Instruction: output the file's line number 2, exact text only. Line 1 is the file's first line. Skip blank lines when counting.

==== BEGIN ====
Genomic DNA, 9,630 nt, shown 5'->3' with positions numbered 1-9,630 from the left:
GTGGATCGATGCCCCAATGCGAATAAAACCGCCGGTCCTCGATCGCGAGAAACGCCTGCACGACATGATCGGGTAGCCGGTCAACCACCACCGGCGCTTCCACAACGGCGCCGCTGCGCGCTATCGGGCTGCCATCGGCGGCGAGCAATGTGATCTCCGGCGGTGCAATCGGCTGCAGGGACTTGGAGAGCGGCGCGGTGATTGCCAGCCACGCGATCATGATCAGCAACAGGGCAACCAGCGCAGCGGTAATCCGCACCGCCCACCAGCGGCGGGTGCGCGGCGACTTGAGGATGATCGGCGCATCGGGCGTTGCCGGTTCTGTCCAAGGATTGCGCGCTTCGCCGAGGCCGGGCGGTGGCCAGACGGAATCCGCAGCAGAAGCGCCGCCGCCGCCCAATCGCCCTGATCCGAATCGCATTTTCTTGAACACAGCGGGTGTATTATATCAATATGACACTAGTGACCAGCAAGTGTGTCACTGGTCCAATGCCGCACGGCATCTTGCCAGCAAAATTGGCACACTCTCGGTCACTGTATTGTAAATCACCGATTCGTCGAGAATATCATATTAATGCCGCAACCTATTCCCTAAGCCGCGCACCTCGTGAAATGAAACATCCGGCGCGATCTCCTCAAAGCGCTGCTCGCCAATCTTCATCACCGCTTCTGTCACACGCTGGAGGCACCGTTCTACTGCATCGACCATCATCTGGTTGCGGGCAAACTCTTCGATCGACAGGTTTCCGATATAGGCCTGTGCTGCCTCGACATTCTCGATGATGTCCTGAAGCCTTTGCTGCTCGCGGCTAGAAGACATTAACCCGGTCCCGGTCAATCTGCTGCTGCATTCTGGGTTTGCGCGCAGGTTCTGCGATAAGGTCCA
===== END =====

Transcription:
GTGGATCGATGCCCCAATGCGAATAAAACCGCCGGTCCTCGATCGCGAGAAACGCCTGCACGACATGATCGGGTAGCCGGTCAACCACCACCGGCGCTTCCACAACGGCGCCGCTGCGCGCTATCGGGCTGCCATCGGCGGCGAGCAATGTGATCTCCGGCGGTGCAATCGGCTGCAGGGACTTGGAGAGCGGCGCGGTGATTGCCAGCCACGCGATCATGATCAGCAACAGGGCAACCAGCGCAGCGGTAATCCGCACCGCCCACCAGCGGCGGGTGCGCGGCGACTTGAGGATGATCGGCGCATCGGGCGTTGCCGGTTCTGTCCAAGGATTGCGCGCTTCGCCGAGGCCGGGCGGTGGCCAGACGGAATCCGCAGCAGAAGCGCCGCCGCCGCCCAATCGCCCTGATCCGAATCGCATTTTCTTGAACACAGCGGGTGTATTATATCAATATGACACTAGTGACCAGCAAGTGTGTCACTGGTCCAATGCCGCACGGCATCTTGCCAGCAAAATTGGCACACTCTCGGTCACTGTATTGTAAATCACCGATTCGTCGAGAATATCATATTAATGCCGCAACCTATTCCCTAAGCCGCGCACCTCGTGAAATGAAACATCCGGCGCGATCTCCTCAAAGCGCTGCTCGCCAATCTTCATCACCGCTTCTGTCACACGCTGGAGGCACCGTTCTACTGCATCGACCATCATCTGGTTGCGGGCAAACTCTTCGATCGACAGGTTTCCGATATAGGCCTGTGCTGCCTCGACATTCTCGATGATGTCCTGAAGCCTTTGCTGCTCGCGGCTAGAAGACATTAACCCGGTCCCGGTCAATCTGCTGCTGCATTCTGGGTTTGCGCGCAGGTTCTGCGATAAGGTCCA